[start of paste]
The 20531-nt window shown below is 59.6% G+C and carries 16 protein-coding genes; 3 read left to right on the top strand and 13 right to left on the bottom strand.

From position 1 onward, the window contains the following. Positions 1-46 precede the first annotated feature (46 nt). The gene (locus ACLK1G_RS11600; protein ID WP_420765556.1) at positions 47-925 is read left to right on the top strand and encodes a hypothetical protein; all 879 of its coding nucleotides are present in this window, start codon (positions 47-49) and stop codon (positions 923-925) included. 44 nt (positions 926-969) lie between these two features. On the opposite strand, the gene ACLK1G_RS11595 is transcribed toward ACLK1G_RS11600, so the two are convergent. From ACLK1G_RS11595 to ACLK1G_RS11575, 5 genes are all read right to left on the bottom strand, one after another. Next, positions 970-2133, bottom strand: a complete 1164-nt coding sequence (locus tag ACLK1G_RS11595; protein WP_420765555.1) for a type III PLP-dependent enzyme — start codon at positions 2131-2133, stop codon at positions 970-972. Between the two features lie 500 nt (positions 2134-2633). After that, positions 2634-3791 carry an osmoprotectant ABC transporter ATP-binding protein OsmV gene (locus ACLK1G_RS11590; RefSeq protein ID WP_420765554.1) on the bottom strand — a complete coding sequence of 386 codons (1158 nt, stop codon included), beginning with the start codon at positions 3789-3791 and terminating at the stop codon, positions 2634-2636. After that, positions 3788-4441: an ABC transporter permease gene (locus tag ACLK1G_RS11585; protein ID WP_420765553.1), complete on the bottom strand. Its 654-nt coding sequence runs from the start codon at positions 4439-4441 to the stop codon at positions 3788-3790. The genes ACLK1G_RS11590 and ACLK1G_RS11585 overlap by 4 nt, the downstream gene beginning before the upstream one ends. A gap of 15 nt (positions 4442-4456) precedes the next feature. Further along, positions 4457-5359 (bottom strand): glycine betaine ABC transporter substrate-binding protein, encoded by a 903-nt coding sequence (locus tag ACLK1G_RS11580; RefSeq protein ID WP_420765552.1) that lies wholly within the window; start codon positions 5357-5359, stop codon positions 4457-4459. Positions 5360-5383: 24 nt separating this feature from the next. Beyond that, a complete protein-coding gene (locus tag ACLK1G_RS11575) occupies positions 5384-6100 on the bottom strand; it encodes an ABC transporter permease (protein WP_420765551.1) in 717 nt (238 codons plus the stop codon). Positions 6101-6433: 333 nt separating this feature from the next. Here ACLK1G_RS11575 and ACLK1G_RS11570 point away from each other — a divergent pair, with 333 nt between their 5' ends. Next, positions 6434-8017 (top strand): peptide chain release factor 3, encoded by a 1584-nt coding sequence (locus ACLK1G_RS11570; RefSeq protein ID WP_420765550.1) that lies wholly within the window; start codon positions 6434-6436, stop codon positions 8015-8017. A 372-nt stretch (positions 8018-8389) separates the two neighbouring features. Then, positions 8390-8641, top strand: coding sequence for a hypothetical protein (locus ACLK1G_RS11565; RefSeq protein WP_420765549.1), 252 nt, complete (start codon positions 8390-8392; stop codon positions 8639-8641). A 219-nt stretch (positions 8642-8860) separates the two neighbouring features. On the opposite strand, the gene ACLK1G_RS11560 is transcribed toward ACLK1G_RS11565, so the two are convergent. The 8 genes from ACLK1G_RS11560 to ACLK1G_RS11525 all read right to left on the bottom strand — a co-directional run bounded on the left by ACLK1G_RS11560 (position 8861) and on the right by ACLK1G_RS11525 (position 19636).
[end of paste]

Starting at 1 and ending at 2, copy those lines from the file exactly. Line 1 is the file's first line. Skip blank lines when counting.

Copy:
The 20531-nt window shown below is 59.6% G+C and carries 16 protein-coding genes; 3 read left to right on the top strand and 13 right to left on the bottom strand.

From position 1 onward, the window contains the following. Positions 1-46 precede the first annotated feature (46 nt). The gene (locus ACLK1G_RS11600; protein ID WP_420765556.1) at positions 47-925 is read left to right on the top strand and encodes a hypothetical protein; all 879 of its coding nucleotides are present in this window, start codon (positions 47-49) and stop codon (positions 923-925) included. 44 nt (positions 926-969) lie between these two features. On the opposite strand, the gene ACLK1G_RS11595 is transcribed toward ACLK1G_RS11600, so the two are convergent. From ACLK1G_RS11595 to ACLK1G_RS11575, 5 genes are all read right to left on the bottom strand, one after another. Next, positions 970-2133, bottom strand: a complete 1164-nt coding sequence (locus tag ACLK1G_RS11595; protein WP_420765555.1) for a type III PLP-dependent enzyme — start codon at positions 2131-2133, stop codon at positions 970-972. Between the two features lie 500 nt (positions 2134-2633). After that, positions 2634-3791 carry an osmoprotectant ABC transporter ATP-binding protein OsmV gene (locus ACLK1G_RS11590; RefSeq protein ID WP_420765554.1) on the bottom strand — a complete coding sequence of 386 codons (1158 nt, stop codon included), beginning with the start codon at positions 3789-3791 and terminating at the stop codon, positions 2634-2636. After that, positions 3788-4441: an ABC transporter permease gene (locus tag ACLK1G_RS11585; protein ID WP_420765553.1), complete on the bottom strand. Its 654-nt coding sequence runs from the start codon at positions 4439-4441 to the stop codon at positions 3788-3790. The genes ACLK1G_RS11590 and ACLK1G_RS11585 overlap by 4 nt, the downstream gene beginning before the upstream one ends. A gap of 15 nt (positions 4442-4456) precedes the next feature. Further along, positions 4457-5359 (bottom strand): glycine betaine ABC transporter substrate-binding protein, encoded by a 903-nt coding sequence (locus tag ACLK1G_RS11580; RefSeq protein ID WP_420765552.1) that lies wholly within the window; start codon positions 5357-5359, stop codon positions 4457-4459. Positions 5360-5383: 24 nt separating this feature from the next. Beyond that, a complete protein-coding gene (locus tag ACLK1G_RS11575) occupies positions 5384-6100 on the bottom strand; it encodes an ABC transporter permease (protein WP_420765551.1) in 717 nt (238 codons plus the stop codon). Positions 6101-6433: 333 nt separating this feature from the next. Here ACLK1G_RS11575 and ACLK1G_RS11570 point away from each other — a divergent pair, with 333 nt between their 5' ends. Next, positions 6434-8017 (top strand): peptide chain release factor 3, encoded by a 1584-nt coding sequence (locus ACLK1G_RS11570; RefSeq protein ID WP_420765550.1) that lies wholly within the window; start codon positions 6434-6436, stop codon positions 8015-8017. A 372-nt stretch (positions 8018-8389) separates the two neighbouring features. Then, positions 8390-8641, top strand: coding sequence for a hypothetical protein (locus ACLK1G_RS11565; RefSeq protein WP_420765549.1), 252 nt, complete (start codon positions 8390-8392; stop codon positions 8639-8641). A 219-nt stretch (positions 8642-8860) separates the two neighbouring features. On the opposite strand, the gene ACLK1G_RS11560 is transcribed toward ACLK1G_RS11565, so the two are convergent. The 8 genes from ACLK1G_RS11560 to ACLK1G_RS11525 all read right to left on the bottom strand — a co-directional run bounded on the left by ACLK1G_RS11560 (position 8861) and on the right by ACLK1G_RS11525 (position 19636).